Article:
No new ground is broken on Cry. In fact, Simple Minds' reliance on glistening synthesizer textures, the band's most distinguishing characteristic when it broke in the mid-'80s, becomes the only notable detail on the disc. With unmemorable material and the vocals of Jim Kerr showing little interpretive or technical advancement, each track hangs heavily on the keyboards, which become so dominant that some guitar parts merely imitate electronic effects; the tremolo strings on "Sleeping Girl" may as well come from a sample loop. To its credit, Simple Minds has a unique sound; no matter who among the many credited keyboardists is actually playing a given part, it can't be mistaken for the product of any other band (with the exception of the last track, Vince Clarke's "The Floating World," whose galloping rhythm nods obviously toward Erasure). But when sheen takes precedence over substance, and particularly when that sheen has gleamed for nearly 30 years, that says something about what's been missing from the hearts of Simple Minds.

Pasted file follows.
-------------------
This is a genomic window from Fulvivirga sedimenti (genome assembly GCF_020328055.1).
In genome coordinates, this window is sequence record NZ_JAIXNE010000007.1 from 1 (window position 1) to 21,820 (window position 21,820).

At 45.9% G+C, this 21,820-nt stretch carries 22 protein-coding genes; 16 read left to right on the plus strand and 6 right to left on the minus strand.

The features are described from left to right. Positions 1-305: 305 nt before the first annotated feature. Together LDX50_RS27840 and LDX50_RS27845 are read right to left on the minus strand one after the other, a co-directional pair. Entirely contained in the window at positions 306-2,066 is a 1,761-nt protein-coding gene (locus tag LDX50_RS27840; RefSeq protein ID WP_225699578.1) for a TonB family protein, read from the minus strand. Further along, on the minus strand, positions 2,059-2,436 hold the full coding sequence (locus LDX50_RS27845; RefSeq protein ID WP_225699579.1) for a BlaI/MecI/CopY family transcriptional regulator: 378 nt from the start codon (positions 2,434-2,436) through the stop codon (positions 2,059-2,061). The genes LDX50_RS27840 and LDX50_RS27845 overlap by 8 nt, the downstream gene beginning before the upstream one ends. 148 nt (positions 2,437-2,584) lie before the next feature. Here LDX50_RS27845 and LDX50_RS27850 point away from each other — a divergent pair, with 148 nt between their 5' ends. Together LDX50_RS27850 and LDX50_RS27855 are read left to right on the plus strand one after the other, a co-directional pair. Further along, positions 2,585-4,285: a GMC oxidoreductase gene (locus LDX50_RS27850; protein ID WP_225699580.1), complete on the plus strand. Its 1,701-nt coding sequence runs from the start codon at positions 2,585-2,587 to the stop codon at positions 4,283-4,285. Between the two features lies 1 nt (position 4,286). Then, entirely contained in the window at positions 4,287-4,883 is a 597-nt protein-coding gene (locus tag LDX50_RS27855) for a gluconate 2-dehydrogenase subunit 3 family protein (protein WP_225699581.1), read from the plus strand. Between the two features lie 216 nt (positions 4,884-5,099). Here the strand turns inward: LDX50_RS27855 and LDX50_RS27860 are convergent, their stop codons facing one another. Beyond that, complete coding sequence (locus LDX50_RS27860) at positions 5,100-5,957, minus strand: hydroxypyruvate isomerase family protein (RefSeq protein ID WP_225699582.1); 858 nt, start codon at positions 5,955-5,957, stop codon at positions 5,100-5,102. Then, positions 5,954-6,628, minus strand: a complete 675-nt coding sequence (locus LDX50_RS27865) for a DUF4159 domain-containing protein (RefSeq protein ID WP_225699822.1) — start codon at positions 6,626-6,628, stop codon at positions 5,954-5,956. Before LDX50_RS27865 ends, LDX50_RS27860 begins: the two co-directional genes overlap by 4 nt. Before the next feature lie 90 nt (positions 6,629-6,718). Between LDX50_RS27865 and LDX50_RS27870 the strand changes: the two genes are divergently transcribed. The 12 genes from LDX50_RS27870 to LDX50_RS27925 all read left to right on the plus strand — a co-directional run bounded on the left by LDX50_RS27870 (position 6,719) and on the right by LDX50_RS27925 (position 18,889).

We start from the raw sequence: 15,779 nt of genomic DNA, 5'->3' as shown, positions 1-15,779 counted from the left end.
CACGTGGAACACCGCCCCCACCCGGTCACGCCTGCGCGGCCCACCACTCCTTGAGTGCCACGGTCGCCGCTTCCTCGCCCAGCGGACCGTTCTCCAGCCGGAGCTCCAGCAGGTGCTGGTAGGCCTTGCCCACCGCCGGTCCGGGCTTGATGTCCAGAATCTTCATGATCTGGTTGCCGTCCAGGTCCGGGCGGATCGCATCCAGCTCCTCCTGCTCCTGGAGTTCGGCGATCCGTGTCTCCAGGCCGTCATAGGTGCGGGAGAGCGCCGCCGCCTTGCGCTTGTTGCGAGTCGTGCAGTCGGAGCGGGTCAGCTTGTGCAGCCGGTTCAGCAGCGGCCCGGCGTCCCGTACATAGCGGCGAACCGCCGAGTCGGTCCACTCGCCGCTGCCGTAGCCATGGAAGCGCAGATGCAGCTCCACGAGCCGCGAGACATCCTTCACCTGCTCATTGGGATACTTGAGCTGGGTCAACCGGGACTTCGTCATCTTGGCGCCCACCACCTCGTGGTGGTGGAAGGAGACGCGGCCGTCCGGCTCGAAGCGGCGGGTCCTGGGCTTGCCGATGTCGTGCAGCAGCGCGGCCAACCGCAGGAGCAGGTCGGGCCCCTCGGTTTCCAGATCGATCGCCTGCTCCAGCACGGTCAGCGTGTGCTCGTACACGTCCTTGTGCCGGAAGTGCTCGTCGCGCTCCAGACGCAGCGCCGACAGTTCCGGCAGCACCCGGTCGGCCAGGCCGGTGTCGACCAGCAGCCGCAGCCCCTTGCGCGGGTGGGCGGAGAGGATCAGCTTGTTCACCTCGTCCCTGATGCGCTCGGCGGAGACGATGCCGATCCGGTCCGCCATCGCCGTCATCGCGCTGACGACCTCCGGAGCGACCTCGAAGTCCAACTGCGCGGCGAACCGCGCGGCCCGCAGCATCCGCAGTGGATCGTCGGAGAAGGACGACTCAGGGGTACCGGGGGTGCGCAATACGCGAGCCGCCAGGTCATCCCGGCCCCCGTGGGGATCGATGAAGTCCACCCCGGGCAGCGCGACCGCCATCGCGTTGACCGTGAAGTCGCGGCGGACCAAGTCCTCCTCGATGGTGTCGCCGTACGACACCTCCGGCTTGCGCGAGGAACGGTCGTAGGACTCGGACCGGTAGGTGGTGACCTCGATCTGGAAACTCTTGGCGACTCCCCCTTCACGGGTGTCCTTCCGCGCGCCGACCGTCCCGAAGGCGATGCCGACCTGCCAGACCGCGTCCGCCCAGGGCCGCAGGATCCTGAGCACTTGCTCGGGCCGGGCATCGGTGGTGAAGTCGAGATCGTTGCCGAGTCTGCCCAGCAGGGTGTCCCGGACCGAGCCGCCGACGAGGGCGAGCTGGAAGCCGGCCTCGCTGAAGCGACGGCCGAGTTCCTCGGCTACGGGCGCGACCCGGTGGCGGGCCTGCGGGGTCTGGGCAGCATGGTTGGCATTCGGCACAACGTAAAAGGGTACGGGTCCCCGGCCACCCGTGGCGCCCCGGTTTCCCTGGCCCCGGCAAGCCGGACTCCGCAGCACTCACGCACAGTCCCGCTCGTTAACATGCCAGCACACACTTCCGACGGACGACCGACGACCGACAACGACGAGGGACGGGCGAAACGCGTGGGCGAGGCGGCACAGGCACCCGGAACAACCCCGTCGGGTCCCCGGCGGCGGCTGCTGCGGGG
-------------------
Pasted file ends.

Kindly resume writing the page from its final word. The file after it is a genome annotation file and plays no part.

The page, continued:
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AllMusic Review by Robert L. Doerschuk